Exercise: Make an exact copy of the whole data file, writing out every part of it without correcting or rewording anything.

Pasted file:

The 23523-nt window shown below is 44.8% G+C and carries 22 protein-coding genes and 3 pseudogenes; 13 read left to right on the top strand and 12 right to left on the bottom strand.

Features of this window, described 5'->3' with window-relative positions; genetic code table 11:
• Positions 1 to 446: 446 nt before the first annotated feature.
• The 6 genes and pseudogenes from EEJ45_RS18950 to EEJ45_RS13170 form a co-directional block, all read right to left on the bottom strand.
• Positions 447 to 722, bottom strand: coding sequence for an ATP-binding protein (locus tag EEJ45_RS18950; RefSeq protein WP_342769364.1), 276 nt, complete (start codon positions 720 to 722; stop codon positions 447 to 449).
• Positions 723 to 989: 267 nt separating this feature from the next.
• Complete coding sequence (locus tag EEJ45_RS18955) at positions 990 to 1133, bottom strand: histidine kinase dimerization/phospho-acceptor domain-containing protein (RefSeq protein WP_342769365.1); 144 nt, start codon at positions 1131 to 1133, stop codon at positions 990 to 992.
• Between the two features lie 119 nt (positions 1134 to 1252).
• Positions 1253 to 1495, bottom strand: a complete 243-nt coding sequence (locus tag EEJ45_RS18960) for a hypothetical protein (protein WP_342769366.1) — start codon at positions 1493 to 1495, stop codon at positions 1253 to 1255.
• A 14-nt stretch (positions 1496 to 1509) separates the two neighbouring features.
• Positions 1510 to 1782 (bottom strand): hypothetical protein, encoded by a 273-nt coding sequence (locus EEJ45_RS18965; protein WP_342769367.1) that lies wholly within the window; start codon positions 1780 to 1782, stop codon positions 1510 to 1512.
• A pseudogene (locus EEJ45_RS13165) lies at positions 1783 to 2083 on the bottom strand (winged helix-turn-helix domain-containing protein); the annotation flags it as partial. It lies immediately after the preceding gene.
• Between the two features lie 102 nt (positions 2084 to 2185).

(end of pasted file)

The 23523-nt window shown below is 44.8% G+C and carries 22 protein-coding genes and 3 pseudogenes; 13 read left to right on the top strand and 12 right to left on the bottom strand.

Features of this window, described 5'->3' with window-relative positions; genetic code table 11:
• Positions 1 to 446: 446 nt before the first annotated feature.
• The 6 genes and pseudogenes from EEJ45_RS18950 to EEJ45_RS13170 form a co-directional block, all read right to left on the bottom strand.
• Positions 447 to 722, bottom strand: coding sequence for an ATP-binding protein (locus tag EEJ45_RS18950; RefSeq protein WP_342769364.1), 276 nt, complete (start codon positions 720 to 722; stop codon positions 447 to 449).
• Positions 723 to 989: 267 nt separating this feature from the next.
• Complete coding sequence (locus tag EEJ45_RS18955) at positions 990 to 1133, bottom strand: histidine kinase dimerization/phospho-acceptor domain-containing protein (RefSeq protein WP_342769365.1); 144 nt, start codon at positions 1131 to 1133, stop codon at positions 990 to 992.
• Between the two features lie 119 nt (positions 1134 to 1252).
• Positions 1253 to 1495, bottom strand: a complete 243-nt coding sequence (locus tag EEJ45_RS18960) for a hypothetical protein (protein WP_342769366.1) — start codon at positions 1493 to 1495, stop codon at positions 1253 to 1255.
• A 14-nt stretch (positions 1496 to 1509) separates the two neighbouring features.
• Positions 1510 to 1782 (bottom strand): hypothetical protein, encoded by a 273-nt coding sequence (locus EEJ45_RS18965; protein WP_342769367.1) that lies wholly within the window; start codon positions 1780 to 1782, stop codon positions 1510 to 1512.
• A pseudogene (locus EEJ45_RS13165) lies at positions 1783 to 2083 on the bottom strand (winged helix-turn-helix domain-containing protein); the annotation flags it as partial. It lies immediately after the preceding gene.
• Between the two features lie 102 nt (positions 2084 to 2185).